I believe that you are quite familiar with India's early experiments with a socialist model as well as our recent experience in liberalisation and economic reforms. The first four decades after independence turned out to be a period of mixed results. There were some successes on the economic front. The Green Revolution gave us a measure of self-sufficiency in food. We developed a highly diversified industrial base. The financial sector expanded rapidly and penetrated into most parts of the country. However, the economy recorded insipid rates of growth. In the first 30 years, GDP grew at an average of about 3.5 per cent per annum.
There was an improvement in the eighties to an average of 5.6 per cent per annum. When even moderate growth became unsustainable, and there was a threat of collapse, India made a decisive shift in 1991. In the nine years ending 1999-2000, the average growth rate of GDP was 5.8 per cent a year. After a temporary setback, the average growth during the last four years -- 2003-04 to 2006-07 -- has increased to an impressive 8.6 per cent. 2006-07, in particular, was a splendid year. GDP grew at 9.4 per cent. The rate of industrial growth reached 10.9 per cent. And the services sector maintained its robust performance and achieved a growth rate of 11 per cent.
The upsurge in economic growth has been accompanied by a marked increase in the rate of savings and investment in the economy. Gross domestic capital formation as a proportion of GDP increased to 33.8 per cent in 2005-06 and is estimated to have increased further in 2006-07. Given the thrift habits of the Indian people, and the growing size of the workforce, both savings and investment rates are expected to show further improvements in the years to come. The demographic profile of India is working in our favour and the size of our working-age population exceeds, and will continue until 2030 or 2035 to exceed, the number of dependent persons.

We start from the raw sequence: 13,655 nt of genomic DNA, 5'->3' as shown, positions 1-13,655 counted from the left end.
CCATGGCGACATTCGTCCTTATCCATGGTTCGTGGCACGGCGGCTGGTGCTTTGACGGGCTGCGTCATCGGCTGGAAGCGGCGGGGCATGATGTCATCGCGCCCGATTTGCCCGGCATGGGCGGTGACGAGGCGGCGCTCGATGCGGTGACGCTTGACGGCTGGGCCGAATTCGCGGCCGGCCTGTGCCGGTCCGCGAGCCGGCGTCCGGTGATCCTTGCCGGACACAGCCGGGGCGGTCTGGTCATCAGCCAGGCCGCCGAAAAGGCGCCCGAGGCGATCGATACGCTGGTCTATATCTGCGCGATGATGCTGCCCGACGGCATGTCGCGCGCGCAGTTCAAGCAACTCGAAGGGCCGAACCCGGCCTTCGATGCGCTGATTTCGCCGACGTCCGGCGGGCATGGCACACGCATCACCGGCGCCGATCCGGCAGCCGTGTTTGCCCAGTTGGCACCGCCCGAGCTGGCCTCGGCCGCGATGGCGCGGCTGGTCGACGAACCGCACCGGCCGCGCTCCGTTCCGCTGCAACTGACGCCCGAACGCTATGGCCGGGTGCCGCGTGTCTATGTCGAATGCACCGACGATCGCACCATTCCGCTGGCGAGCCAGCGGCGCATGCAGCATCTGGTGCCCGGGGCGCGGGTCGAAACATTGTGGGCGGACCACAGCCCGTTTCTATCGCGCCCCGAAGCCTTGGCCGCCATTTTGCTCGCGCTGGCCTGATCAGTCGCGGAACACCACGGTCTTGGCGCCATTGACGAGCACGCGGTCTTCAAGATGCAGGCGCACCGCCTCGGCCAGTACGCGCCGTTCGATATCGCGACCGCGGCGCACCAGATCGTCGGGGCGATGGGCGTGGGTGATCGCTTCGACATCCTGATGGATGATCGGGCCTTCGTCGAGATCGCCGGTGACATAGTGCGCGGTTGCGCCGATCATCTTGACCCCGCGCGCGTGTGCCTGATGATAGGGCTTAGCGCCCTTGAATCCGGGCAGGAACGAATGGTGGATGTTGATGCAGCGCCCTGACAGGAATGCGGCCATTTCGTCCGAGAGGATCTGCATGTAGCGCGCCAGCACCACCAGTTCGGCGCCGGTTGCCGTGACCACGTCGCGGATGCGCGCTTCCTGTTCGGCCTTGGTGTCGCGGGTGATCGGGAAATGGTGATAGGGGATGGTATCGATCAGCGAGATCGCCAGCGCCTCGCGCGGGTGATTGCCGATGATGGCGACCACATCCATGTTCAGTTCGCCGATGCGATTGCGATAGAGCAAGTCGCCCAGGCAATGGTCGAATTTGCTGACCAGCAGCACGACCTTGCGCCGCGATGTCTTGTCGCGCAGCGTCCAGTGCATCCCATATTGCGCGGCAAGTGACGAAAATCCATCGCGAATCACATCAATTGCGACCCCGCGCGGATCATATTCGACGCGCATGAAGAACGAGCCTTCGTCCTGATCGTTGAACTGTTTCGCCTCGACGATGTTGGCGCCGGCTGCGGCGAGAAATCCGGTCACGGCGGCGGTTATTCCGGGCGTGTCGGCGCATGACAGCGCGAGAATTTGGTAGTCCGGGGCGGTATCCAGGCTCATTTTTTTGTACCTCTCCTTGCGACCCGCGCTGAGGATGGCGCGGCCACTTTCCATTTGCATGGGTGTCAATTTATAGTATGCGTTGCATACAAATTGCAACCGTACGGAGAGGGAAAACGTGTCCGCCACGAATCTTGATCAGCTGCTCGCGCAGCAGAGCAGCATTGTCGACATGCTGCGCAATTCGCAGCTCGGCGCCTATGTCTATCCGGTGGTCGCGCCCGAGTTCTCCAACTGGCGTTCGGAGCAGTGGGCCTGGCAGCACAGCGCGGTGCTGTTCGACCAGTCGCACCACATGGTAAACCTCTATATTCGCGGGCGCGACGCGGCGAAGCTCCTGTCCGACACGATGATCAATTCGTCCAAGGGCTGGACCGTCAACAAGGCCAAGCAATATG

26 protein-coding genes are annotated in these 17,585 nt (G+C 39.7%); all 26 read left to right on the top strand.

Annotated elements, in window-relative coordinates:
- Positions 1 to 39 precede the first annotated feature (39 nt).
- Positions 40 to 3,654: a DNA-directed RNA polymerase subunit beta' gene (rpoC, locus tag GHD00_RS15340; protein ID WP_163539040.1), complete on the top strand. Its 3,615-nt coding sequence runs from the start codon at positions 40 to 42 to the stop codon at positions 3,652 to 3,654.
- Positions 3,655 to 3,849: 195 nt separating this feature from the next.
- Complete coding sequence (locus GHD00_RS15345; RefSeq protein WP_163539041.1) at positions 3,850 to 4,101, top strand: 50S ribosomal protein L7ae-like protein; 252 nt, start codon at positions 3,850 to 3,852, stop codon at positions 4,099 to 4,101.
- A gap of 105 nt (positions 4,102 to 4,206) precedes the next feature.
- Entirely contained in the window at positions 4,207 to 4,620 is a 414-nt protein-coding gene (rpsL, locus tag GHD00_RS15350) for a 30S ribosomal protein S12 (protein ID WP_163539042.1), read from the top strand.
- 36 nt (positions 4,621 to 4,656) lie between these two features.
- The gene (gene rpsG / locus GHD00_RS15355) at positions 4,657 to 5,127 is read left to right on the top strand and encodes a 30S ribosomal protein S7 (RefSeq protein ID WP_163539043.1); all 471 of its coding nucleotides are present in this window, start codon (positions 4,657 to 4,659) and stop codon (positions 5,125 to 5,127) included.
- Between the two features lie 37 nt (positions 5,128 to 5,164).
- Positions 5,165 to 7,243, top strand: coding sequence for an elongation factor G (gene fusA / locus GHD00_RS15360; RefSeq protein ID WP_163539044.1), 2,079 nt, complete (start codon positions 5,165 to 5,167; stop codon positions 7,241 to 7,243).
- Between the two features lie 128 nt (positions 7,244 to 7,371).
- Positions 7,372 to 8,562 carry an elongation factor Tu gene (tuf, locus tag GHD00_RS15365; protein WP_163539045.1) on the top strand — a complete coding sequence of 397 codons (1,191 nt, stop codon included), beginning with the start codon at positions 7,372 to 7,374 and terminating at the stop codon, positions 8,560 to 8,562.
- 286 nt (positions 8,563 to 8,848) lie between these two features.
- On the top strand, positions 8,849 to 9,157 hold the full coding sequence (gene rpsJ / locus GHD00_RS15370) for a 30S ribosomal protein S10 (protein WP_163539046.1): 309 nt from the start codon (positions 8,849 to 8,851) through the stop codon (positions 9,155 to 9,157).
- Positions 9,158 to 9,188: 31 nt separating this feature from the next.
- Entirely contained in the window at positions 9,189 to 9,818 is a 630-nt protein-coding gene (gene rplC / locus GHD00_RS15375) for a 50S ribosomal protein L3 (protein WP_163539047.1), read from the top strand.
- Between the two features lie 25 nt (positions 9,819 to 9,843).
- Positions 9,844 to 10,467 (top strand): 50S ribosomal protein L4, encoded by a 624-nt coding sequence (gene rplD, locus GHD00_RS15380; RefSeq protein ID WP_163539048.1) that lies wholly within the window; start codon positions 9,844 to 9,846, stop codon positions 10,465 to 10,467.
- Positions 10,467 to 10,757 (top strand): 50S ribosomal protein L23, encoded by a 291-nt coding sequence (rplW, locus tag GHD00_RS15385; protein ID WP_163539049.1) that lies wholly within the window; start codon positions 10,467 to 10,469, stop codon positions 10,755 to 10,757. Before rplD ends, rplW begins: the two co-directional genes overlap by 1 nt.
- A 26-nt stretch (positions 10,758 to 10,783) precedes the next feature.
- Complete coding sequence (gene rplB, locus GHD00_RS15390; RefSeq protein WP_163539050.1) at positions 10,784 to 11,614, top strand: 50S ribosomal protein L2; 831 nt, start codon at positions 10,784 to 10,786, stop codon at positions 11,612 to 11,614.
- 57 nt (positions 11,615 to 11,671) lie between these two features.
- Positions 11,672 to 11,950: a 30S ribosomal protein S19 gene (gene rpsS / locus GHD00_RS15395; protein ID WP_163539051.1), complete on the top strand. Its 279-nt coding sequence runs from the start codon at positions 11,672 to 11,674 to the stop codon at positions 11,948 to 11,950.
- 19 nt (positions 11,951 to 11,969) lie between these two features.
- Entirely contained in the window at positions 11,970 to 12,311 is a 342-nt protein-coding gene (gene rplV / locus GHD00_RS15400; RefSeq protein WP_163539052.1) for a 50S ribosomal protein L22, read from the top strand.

The domestic challenge is to make growth more inclusive. 26 per cent of the population of India lives in poverty. A large number of people have limited or no access to education or healthcare. Basic services such as drinking water, sanitation, electricity, road connectivity and housing are not available to large sections of the people. A high rate of growth of GDP would have little meaning to the poor and the disadvantaged unless there is a visible improvement in their living and working conditions. Hence the emphasis on 'inclusive growth' and the effort to devise programmes and plans that address the felt needs of the poor.
The external or global challenge is to integrate the Indian economy with the global economy and remain competitive. We recognise that the world is an unequal -- and sometimes cruel -- place. We do not seek charity. We seek an open, rule-based system of world trade; we seek open markets; we seek knowledge and technology; and we stress that new forms of exploitation are as pernicious as colonialism that was buried many decades ago.
India, within years of its birth, accepted responsibilities that other countries of the world or international bodies placed on its shoulders. India was a peace-keeper in many troubled areas; India was a mediator. India cautioned the countries against dividing the world into two warring camps and, therefore, advocated non-alignment and the five principles to end the Cold War. India, at 60, recognises that the world, after the Cold War has ended, is a very different place. Let me assure you that India, today, is a more confident nation and will play its part in global affairs.
Excerpts from the speech of Finance Minister P Chidambaram on 'India at 60', in Berlin on September 18, 2007)